The origin of quantum interference characteristic of bound nonlinear systems is investigated within the Bohmian formulation of time-dependent quantum mechanics. By contrast to time-dependent semiclassical theory, whereby interference is a consequence of phase mismatch between distinct classical trajectories, the Bohmian, fully quantum mechanical expression for expectation values has a quasiclassical appearance that does not involve phase factors or cross terms. Numerical calculations reveal that quantum interference in the Bohmian formulation manifests itself directly as sharp spatial/temporal variations of the density surrounding kinky trajectories. These effects are most dramatic in regions where the underlying classical motion exhibits focal points or caustics, and crossing of the Bohmian trajectories is prevented through extremely strong and rapidly varying quantum mechanical forces. These features of Bohmian dynamics, which constitute the hallmark of quantum interference and are ubiquitous in bound nonlinear systems, represent a major source of instability, making the integration of the Bohmian equations extremely demanding in such situations.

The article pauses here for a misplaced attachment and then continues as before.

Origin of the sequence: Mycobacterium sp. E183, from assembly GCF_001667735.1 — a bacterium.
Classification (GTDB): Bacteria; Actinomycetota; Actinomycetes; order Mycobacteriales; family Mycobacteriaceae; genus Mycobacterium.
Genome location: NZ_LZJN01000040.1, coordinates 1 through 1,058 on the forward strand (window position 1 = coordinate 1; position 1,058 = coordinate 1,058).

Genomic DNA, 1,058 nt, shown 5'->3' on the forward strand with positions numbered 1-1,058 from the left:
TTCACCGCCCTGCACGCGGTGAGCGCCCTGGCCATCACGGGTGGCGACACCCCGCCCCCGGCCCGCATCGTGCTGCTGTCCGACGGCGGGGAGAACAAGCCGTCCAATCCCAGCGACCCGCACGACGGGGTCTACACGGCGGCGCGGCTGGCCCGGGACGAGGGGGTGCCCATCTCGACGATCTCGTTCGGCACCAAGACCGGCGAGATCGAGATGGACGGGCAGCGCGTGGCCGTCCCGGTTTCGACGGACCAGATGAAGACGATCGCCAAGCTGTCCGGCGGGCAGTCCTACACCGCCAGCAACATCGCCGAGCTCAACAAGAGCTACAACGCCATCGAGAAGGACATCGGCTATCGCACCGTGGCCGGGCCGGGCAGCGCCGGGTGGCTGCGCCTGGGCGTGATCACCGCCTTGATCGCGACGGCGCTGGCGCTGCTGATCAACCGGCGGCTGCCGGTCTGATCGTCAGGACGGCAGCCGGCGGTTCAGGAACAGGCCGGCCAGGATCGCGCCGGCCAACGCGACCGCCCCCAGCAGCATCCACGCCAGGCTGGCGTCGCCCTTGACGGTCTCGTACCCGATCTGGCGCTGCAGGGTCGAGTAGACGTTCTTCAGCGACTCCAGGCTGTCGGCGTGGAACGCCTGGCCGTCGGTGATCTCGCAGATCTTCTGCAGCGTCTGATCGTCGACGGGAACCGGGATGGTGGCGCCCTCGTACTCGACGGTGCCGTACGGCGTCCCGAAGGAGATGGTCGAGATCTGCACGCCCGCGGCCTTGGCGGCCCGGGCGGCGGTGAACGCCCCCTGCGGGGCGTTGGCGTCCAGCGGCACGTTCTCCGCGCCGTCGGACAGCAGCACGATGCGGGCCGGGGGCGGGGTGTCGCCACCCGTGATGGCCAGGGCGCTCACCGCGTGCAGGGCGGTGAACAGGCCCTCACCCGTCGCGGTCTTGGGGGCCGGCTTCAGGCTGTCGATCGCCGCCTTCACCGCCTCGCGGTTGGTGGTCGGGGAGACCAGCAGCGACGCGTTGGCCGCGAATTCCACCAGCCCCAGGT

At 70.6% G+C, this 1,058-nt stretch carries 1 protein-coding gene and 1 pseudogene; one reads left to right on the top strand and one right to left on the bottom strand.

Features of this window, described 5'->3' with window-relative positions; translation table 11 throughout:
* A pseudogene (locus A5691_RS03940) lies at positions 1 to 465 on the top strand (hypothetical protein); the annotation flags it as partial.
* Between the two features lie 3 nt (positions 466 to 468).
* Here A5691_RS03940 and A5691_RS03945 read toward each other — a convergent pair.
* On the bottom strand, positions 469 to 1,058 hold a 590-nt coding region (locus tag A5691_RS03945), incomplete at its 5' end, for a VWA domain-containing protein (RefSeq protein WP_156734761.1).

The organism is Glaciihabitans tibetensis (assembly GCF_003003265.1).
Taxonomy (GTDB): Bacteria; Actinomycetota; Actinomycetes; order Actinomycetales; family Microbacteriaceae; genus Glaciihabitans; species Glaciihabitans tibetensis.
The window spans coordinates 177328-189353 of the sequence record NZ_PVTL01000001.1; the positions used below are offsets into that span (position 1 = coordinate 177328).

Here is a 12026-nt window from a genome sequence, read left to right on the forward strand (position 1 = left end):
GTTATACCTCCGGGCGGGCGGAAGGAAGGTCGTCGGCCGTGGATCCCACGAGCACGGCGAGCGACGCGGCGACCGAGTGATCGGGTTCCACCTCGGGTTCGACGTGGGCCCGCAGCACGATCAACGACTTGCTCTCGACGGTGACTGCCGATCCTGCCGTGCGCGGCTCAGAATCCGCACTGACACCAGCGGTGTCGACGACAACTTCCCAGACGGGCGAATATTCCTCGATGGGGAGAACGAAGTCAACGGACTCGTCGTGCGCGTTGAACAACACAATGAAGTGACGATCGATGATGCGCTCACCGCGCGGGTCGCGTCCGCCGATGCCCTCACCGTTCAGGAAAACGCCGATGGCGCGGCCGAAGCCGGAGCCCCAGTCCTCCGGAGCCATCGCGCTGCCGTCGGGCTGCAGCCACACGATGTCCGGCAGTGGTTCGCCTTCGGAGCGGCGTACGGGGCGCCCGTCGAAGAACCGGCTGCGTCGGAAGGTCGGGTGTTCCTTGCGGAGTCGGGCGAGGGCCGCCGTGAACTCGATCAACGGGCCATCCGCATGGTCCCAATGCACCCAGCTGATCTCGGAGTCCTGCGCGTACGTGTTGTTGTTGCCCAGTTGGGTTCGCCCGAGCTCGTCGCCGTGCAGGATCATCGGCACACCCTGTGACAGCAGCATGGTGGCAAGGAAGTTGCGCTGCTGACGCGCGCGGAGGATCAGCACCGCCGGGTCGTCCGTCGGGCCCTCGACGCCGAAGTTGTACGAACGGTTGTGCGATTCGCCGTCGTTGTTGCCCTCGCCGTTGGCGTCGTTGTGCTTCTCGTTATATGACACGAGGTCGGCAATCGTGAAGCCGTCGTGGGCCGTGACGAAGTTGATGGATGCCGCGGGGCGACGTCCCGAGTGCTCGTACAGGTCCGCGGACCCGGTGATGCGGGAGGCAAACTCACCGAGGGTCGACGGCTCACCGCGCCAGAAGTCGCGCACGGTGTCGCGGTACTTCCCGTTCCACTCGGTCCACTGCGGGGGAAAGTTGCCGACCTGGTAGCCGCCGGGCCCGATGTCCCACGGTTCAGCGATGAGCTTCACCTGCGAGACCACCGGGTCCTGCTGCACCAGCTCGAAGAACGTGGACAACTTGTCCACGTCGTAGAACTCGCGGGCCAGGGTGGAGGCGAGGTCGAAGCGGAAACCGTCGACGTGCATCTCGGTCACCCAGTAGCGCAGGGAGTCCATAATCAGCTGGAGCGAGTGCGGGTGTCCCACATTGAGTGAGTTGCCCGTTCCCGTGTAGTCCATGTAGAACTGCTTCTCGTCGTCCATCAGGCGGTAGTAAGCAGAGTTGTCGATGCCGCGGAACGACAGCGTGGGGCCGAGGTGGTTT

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Research Article| June 18 2003
Bohmian versus semiclassical description of interference phenomena
Yi Zhao, Nancy Makri; Bohmian versus semiclassical description of interference phenomena. J. Chem. Phys. 1 July 2003; 119 (1): 60–67. https://doi.org/10.1063/1.1574805
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